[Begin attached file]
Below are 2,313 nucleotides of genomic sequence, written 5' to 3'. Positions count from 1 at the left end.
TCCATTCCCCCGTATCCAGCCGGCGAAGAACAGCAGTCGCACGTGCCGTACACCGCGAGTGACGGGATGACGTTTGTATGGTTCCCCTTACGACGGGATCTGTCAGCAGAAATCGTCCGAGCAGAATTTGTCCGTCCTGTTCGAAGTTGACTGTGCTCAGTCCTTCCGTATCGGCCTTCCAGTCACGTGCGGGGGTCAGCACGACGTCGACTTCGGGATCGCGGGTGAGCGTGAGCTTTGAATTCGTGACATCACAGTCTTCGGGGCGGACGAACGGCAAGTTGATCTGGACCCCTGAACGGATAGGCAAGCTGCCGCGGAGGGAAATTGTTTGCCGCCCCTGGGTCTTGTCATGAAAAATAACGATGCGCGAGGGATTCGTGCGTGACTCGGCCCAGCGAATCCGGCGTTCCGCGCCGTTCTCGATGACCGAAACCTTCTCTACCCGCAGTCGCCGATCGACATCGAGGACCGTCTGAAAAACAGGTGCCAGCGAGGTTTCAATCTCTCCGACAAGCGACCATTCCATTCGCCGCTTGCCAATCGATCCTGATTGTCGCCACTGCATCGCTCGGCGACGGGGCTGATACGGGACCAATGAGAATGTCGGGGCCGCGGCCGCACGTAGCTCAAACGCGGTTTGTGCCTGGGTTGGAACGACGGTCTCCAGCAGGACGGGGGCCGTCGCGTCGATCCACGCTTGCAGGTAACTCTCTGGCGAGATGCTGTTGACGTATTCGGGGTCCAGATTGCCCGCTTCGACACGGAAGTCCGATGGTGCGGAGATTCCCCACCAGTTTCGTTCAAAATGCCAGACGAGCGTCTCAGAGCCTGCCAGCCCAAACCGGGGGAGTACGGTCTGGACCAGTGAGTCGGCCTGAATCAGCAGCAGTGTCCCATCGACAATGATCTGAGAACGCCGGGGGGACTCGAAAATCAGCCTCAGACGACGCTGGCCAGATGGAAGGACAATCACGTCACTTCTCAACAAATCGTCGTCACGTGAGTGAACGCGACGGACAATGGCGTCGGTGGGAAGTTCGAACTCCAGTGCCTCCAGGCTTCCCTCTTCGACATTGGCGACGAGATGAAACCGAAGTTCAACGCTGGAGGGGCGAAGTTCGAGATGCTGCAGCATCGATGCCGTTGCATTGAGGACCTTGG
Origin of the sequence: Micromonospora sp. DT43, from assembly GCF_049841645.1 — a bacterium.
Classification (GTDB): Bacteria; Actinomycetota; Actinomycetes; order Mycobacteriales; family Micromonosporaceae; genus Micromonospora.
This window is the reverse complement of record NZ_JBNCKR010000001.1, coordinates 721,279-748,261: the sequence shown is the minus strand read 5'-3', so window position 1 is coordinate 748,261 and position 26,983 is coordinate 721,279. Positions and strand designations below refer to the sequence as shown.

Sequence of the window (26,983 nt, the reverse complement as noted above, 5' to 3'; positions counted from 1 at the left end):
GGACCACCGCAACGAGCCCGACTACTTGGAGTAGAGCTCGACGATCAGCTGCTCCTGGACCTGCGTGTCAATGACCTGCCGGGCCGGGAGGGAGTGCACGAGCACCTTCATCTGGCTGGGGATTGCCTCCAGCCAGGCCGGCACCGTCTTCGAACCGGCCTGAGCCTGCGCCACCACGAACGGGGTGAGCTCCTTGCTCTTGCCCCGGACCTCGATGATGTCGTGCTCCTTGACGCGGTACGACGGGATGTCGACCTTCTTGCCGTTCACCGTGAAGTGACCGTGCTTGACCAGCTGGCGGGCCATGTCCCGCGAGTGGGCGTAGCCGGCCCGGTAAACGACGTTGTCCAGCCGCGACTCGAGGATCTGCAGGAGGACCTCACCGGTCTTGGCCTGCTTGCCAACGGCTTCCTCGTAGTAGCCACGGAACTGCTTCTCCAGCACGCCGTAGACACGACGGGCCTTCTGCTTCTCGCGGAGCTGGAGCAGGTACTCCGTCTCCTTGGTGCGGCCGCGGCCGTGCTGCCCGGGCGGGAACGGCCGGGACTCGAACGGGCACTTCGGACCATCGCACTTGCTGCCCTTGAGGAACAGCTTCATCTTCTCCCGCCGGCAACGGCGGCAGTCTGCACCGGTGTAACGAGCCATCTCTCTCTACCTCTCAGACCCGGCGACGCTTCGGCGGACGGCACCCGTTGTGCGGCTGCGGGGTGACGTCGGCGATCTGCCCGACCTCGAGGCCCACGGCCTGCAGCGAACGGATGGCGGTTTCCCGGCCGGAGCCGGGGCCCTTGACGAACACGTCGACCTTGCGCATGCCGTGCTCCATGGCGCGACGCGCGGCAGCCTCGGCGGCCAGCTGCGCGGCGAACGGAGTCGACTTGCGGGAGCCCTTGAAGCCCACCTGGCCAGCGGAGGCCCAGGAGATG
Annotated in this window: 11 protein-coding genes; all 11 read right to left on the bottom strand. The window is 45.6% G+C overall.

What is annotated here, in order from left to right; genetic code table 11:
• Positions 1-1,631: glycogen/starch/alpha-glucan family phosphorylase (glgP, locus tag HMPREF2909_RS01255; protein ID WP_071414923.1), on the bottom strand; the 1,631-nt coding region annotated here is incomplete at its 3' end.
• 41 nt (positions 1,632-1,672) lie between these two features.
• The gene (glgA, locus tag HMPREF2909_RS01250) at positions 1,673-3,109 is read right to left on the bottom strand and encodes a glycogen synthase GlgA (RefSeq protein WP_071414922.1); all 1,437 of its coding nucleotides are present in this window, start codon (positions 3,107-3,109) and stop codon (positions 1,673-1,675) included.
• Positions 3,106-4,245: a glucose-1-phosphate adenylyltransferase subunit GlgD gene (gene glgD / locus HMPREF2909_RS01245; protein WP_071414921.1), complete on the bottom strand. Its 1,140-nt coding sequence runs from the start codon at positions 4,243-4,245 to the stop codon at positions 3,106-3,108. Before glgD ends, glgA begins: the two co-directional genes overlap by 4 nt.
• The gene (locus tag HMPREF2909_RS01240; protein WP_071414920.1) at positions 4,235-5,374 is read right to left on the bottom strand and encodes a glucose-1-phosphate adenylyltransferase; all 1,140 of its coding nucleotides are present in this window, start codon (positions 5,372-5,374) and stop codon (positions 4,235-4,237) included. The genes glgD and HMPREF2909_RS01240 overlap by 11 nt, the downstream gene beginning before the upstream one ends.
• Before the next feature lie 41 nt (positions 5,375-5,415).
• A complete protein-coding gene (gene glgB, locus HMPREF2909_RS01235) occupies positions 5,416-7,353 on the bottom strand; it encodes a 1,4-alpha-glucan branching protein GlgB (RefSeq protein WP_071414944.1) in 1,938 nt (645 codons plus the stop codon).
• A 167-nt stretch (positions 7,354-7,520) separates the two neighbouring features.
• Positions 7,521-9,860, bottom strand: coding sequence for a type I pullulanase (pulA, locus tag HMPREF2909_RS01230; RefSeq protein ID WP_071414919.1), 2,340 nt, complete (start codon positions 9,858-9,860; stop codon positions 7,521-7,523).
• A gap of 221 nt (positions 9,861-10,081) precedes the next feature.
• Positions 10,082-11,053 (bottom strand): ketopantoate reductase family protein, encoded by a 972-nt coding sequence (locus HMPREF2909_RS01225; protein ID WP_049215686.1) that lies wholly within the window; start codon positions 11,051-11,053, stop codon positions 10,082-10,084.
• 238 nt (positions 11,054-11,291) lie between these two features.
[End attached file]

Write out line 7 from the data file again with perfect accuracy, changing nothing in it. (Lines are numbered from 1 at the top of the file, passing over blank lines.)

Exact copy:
GGACCACCGCAACGAGCCCGACTACTTGGAGTAGAGCTCGACGATCAGCTGCTCCTGGACCTGCGTGTCAATGACCTGCCGGGCCGGGAGGGAGTGCACGAGCACCTTCATCTGGCTGGGGATTGCCTCCAGCCAGGCCGGCACCGTCTTCGAACCGGCCTGAGCCTGCGCCACCACGAACGGGGTGAGCTCCTTGCTCTTGCCCCGGACCTCGATGATGTCGTGCTCCTTGACGCGGTACGACGGGATGTCGACCTTCTTGCCGTTCACCGTGAAGTGACCGTGCTTGACCAGCTGGCGGGCCATGTCCCGCGAGTGGGCGTAGCCGGCCCGGTAAACGACGTTGTCCAGCCGCGACTCGAGGATCTGCAGGAGGACCTCACCGGTCTTGGCCTGCTTGCCAACGGCTTCCTCGTAGTAGCCACGGAACTGCTTCTCCAGCACGCCGTAGACACGACGGGCCTTCTGCTTCTCGCGGAGCTGGAGCAGGTACTCCGTCTCCTTGGTGCGGCCGCGGCCGTGCTGCCCGGGCGGGAACGGCCGGGACTCGAACGGGCACTTCGGACCATCGCACTTGCTGCCCTTGAGGAACAGCTTCATCTTCTCCCGCCGGCAACGGCGGCAGTCTGCACCGGTGTAACGAGCCATCTCTCTCTACCTCTCAGACCCGGCGACGCTTCGGCGGACGGCACCCGTTGTGCGGCTGCGGGGTGACGTCGGCGATCTGCCCGACCTCGAGGCCCACGGCCTGCAGCGAACGGATGGCGGTTTCCCGGCCGGAGCCGGGGCCCTTGACGAACACGTCGACCTTGCGCATGCCGTGCTCCATGGCGCGACGCGCGGCAGCCTCGGCGGCCAGCTGCGCGGCGAACGGAGTCGACTTGCGGGAGCCCTTGAAGCCCACCTGGCCAGCGGAGGCCCAGGAGATG